Perhaps a set of brakets than can share a pair of blade fasteners on each blade. The cone would then attach to the bracket with a single fastener between each blade much like in the vid.

    Minnesota
     
  8. timber

    timber WindyNation Engineer

    http://www.greenergystar.com/products/w ... de_hub.htm

    Could attach some small blocks to the rotor and just drill holes around the perimeter to attach.
    Similar to the way the hub is attached to the hub in the link above.
    Looks relatively simple and easy to construct with finished look.
     
  9. Minnesota

    Minnesota WindyNation Engineer

    L-Bracket Concept:
    [​IMG]
     
  10. Minnesota

    Minnesota WindyNation Engineer

    Using the L-bracket approach (artist misconception!): (You must admit, this looks way better.)

    [​IMG]

    Frankly, in order to clean up the whole front end, the long forward shaft needs to be hidden within the cone, imo. The best "look" would have the blade plane/hub just ahead of the front plate of the PMA and the nose cone attached such that there would be perhaps no more than a 1/2-inch gap between it and the PMA faceplate.

    I think this could be done without having to mod the shaft though it might be best to cut the shaft length down and rip new threads exactly where they need to be.
     
  11. TomT

    TomT WindyNation Engineer

    I would not go too big. Would still need air flow around turbine for cooling.
     
  12. Minnesota

    Minnesota WindyNation Engineer

    Good point. No wider than the faceplate width. A cone like this would likely improve the cooling.
     
  13. murray2paddles

    murray2paddles WindyNation Engineer

    Ok, anyone know the measurements on the face plate ?
    Might have to ask Windy if it is the same for the 500 & 750 .

    Dropped my 750 tower today to measure width on the hub inside the blades, wish I had read this first, kind of lazy to take it down again tomorrow.

    Sounds like a game show host, so is this your final answer, not to have the cone exceed the circumference of the turbines front plate ?
    So how do other turbines survive who are fully enclosed and have a cone ?

    murray.
     
  14. leamywind1

    leamywind1 WindyNation Engineer

    [attachment=0:2oq8dal7]Wind max hybrid 001.jpg[/attachment:2oq8dal7]

    Windmax come with a nose cone. No disrespect to Windy Nation.lol
     

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  15. TomT

    TomT WindyNation Engineer

    Most of the ones I have seen . The cone is just as big as the turbine. Like the wind max. The others probably have a controller in them to stop this or they are under rated so they do not get that hot even in high winds.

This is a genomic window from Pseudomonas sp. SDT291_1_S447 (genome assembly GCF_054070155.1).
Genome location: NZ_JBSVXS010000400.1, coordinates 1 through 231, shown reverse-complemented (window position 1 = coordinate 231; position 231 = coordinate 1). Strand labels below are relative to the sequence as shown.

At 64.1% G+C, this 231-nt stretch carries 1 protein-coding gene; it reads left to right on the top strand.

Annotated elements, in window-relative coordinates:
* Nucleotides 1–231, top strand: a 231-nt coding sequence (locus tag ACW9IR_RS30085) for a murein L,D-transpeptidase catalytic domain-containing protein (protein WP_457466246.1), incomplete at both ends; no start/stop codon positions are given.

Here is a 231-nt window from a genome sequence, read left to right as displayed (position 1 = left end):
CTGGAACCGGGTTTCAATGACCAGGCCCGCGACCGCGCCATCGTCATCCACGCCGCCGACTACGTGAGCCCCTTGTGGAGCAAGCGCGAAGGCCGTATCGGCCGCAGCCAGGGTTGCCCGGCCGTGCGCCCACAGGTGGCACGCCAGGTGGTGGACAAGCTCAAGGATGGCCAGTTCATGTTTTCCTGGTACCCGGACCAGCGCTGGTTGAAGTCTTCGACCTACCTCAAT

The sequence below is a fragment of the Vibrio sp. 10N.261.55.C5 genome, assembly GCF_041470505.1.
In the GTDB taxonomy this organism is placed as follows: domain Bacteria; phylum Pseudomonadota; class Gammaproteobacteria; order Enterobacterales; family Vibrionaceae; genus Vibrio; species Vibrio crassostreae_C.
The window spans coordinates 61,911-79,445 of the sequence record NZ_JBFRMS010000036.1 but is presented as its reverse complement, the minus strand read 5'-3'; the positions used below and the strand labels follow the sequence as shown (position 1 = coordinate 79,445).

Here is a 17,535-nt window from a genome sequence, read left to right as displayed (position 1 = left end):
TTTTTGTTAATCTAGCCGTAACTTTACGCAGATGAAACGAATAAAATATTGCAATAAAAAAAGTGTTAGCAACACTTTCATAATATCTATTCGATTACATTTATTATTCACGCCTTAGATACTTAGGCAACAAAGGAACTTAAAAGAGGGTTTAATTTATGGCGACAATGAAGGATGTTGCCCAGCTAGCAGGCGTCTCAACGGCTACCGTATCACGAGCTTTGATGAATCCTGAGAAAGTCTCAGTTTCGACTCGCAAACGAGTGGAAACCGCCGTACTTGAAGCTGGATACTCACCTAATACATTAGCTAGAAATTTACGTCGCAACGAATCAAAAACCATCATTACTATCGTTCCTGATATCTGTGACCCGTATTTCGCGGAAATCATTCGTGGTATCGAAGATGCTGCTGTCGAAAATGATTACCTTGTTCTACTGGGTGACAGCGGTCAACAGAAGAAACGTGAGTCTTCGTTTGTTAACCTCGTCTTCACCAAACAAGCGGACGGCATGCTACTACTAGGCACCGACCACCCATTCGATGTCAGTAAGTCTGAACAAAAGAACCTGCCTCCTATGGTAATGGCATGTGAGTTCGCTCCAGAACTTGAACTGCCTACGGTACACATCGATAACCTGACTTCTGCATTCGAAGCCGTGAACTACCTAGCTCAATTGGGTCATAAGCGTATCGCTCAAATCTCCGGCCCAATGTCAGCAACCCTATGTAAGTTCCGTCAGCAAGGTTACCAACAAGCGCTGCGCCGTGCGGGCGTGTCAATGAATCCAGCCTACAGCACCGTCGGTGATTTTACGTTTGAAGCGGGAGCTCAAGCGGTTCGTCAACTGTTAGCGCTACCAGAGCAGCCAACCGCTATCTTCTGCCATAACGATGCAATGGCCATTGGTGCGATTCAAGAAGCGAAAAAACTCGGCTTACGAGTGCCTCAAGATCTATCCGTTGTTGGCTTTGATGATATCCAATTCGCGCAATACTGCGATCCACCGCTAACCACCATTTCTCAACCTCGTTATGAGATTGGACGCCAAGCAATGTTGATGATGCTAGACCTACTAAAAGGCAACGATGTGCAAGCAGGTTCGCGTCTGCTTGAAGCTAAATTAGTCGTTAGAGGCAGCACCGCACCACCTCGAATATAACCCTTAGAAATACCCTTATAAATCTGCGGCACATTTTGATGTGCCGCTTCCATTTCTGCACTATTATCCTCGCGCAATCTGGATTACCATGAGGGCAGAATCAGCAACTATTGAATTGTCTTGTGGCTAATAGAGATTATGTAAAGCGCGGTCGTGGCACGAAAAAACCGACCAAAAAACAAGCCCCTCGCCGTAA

16. Minnesota

    Minnesota WindyNation Engineer

    The PMA was designed to cool itself using free convection (indoors) - thus the finned heatsink case. Since by definition it will only dissipate heat when it is generating a lot of power, then there is by definition an enormous amount of forced convention (it's windy as hell). I would not worry about the PMA ever overheating unless there is no wind and it is just baking in intense sun, but even then I am speculating a bit on what its limits are.
     
  17. murray2paddles

    murray2paddles WindyNation Engineer

    how critical is the cone shape on the leading edge. could this be used or would it have to be rounded to function properly and not create turbulent air ? the flat spot is 3 5/8 wide.

    [attachment=0:2qhb1u7u]nose cone.jpg[/attachment:2qhb1u7u]
     

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  18. TomT

    TomT WindyNation Engineer

    I would finish the point with a piece of foam and fiberglass the whole thing. Then sand,paint,Put on turbine.
     
  19. murray2paddles

    murray2paddles WindyNation Engineer

    I put the foam cap on but I think I will just paint the foam black and show off the stainless steel on the rest of it.
    I did finish it so that it could be used to make a female mold. Someday if I have time I will finish up a full carbon cone.

    This has been an extremely inexpensive cone to make. I picked up the bowl at a dollar store for $ 1.50, it is stainless steel.
    Epoxied a piece of high density foam on and shaped. The bowl already has a lip on it so it can be drilled in 3 places and use stainless # 6 pan head bolts through the hub arms. After it is up on your tower it will look like it was from the factory.

    You just have to get over the bowl part.. It does not cheapen it, you are just being smart and green

    [attachment=0:ihnmpm14]nose cone 2.jpg[/attachment:ihnmpm14]
     

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  20. timber

    timber WindyNation Engineer

    I like it Murray, when the tip is painted black I think it will look great.
    The fact that it's inexpensive and recycled is great too ... We want pictures of it in place, of course ... :)

    Dave